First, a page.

Connoisseur Models J79 – More Body details

The hand rail on the fireman’s side has a fitting that incorporates the support for the end of the handrail on the smokebox this was made up using some small bore tube, a disk of scrap etch and a 14BA nut. The tube sealed with the scrap etch was slid onto a stub of handrail protruding forward of the hand rail knob with the nut at the other side and all soldered in place. It’s not strictly accurate but it will pass muster once painted and is better than just a plain handrail knob.

Connoisseur Models J79 – More Body details

It was discretely pointed out that the coal rails were plated right to the bottom and it for me it was a wood and trees moment because all my photos show it but it hadn’t sunk in.

Remedying it involved taking the rails off again because try as I might I couldn’t get the extra strip to stay in place while I soldered it while it was in situ.

The same discussion concluded that being vacuum fitted it probably had an upper rear lamp iron too. Scrap etch to the rescue. This was the second attempt because having made a lovely job of the first which was made from conveniently shaped bit of etch I realised that I had the slope rising up above the horizontal rather than below it as it should be.

Connoisseur Models J79 – Backhead details

As a bit of a distraction while painting other bit’s and pieces, I primed and topcoated the Backhead. Over the weekend I picked out the details and added a bit of weathering.
Although I am not sure that the photos do the quality of Jim’s little backhead for this loco, justice  – what you see is all cast on the backhead with no additional pipework or castings. I was so impressed that I thought it would pass muster inside a closed cab without resorting to removing and re-adding details as I might have done with other backhead castings.

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Connoisseur J79 – A few more body details

A session last night saw further details added to the body.
The coal rails were fitted and a plated infill added. My reading on the subject has revealed that they were plated over right from being built. Jim supplies them as open rails. A piece of scrap etch provided the infill.

J79 – Plated in Coal rails.

Handrails both sides were fitted but they needed bushing with a bit of tube over the base of the handrail knob to fill the slightly oversized holes  – of course I then had to enlarge the holes again to get them to fit with the tube in place.

In the instructions (like many of his kits) Jim suggests the use of split pins instead of handrail knobs. For the J79, looking at the photos I have, it seems that handrail knobs are a better fit to the real thing than split pins would be.

J79 Handrails fitted.

Finally the piano front was fitted after filing a piece of rod in the Dremel to make the quite visible knob for it.

J79 Piano Front

Parkside SR/BR Brake Van

A slight diversion in the form of a complete foreigner to me – a Parkside SR Brake Van.
It’s ultimately destined for the small ads but it has made a change which has resparked my interest.
This is as far as I got in a couple of sessions over the weekend.

Parkside 7mm Diag 1579 SR Brake Van

It’s just posed for the photo at the minute

Parkside 7mm Diag 1579 SR Brake Van

Parkside 7mm Diag 1579 SR Brake Van

As you can see the brakes are not fixed yet.

Parkside 7mm Diag 1579 SR Brake Van

I found an interior shot which showed a couple of small seats below the lookouts. There was also a separate box/locker with a lid which I may or may not model. I say that because when the lid is one there isn’t much visible inside…. Although once the interior is painted a bit more may be seen.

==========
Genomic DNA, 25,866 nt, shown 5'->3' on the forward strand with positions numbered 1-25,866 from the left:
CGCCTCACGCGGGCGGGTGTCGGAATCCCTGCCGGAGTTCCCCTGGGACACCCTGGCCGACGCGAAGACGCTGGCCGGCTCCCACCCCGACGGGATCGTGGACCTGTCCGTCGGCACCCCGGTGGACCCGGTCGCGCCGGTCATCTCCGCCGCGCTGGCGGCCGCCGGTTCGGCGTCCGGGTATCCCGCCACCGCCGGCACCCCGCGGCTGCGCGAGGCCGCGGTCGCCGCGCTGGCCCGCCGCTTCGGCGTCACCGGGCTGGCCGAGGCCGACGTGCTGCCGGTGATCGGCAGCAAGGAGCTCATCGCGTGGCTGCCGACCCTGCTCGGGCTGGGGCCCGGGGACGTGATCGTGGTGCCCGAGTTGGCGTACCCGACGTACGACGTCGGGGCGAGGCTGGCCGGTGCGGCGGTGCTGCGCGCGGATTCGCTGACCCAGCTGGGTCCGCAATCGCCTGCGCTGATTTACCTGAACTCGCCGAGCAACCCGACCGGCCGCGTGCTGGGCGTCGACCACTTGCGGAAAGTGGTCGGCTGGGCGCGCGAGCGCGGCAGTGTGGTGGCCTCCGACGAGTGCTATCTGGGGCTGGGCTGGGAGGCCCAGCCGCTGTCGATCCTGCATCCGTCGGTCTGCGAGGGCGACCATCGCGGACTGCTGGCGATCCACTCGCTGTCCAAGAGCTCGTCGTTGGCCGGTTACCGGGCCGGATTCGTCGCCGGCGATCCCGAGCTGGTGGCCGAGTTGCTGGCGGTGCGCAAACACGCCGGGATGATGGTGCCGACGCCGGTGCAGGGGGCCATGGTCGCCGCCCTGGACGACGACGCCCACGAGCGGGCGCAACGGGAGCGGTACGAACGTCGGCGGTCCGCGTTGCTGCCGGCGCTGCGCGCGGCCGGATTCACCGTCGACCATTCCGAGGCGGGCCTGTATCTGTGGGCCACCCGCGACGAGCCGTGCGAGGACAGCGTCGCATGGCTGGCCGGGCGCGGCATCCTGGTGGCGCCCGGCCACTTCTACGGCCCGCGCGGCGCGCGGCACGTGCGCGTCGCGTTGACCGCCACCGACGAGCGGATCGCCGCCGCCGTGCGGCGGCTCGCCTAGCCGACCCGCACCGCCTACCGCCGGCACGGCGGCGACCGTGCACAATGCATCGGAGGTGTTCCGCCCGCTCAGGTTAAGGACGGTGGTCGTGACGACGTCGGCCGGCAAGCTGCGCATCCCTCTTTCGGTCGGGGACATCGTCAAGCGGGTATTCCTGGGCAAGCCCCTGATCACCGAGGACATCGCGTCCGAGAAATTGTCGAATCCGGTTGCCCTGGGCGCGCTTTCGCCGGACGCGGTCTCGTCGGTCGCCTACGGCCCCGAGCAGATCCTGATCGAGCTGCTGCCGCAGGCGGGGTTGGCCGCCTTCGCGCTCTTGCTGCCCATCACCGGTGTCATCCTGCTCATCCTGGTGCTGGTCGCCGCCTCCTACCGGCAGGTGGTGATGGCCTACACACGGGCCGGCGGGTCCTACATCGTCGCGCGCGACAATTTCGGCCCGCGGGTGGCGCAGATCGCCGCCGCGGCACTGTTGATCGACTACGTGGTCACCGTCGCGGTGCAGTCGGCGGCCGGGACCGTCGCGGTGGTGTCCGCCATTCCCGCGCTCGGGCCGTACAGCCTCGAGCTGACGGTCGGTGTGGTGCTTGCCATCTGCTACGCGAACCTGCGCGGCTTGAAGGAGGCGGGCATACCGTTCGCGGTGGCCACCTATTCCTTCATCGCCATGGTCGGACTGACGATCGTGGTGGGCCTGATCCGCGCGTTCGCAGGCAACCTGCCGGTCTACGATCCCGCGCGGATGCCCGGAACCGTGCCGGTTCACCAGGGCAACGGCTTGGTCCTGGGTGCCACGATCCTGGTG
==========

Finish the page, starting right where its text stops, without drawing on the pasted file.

Parkside 7mm Diag 1579 SR Brake Van

I have planked over the tops of the verandas which I appreciate isn’t visible when looking at it from above but it does enhance it as a model.

Parkside 7mm Diag 1579 SR Brake Van

Some were made to slightly different diagram in that they had additional windows added adjacent to the doors in each end. many others had them fitted later in their lives. I found a couple of photos where they survived intact without so I decided to leave them as is.
It will be finished to represent a BR liveried example so I won’t be fitting the sand boxes although having said that I am very tempted to model this one
Or this one as being something quite different. I am not sure what the time frame for it being fitted with the cylinders on the end platform though – I want to appeal to as wide an audience as possible.
[url=https://flic.kr/p/7DQE2L][img]https://farm3.staticflickr.com/2775/4366344270_2c9d84c784_b.jpg[/img][/url][url=https://flic.kr/p/7DQE2L]S49000  SR  BRAKE VAN[/url] by [url=https://www.flickr.com/photos/linda_chen/]Linda Chen[/url], on Flickr

Connoisseur J79 more body detailing going on

The last couple of evenings have seen more details added to the body of the J79
It now sports Clack valves, the safety valve bonnet, a front lamp iron on the smokebox and finally a connection and pipe to the tops of the firebox.  I am not certain what this is exactly but noticed it on a recent photo posted by Mick Roffe of the preserved J72 too.

Connoisseur Models J79 – Body details

Connoisseur Models J79 – Body details

Connoisseur Models J79 – Body details

In the box were a nice pair of brass brake standards, one for the loco one for the spares box – the spares box has been heavily raided for this build.

Connoisseur Models J79 – Body details

Connoisseur Models J79 – Body details

Further work on the Connoisseur Models J79

A weekend at home has seen much progress on the J79.
The chimney and safety valve cover are just posed for the photo I want add more detail before fixing them in place.

Connoisseur Models J79 – loco body

Connoisseur Models J79 – loco body

The cab is still loose at this point too.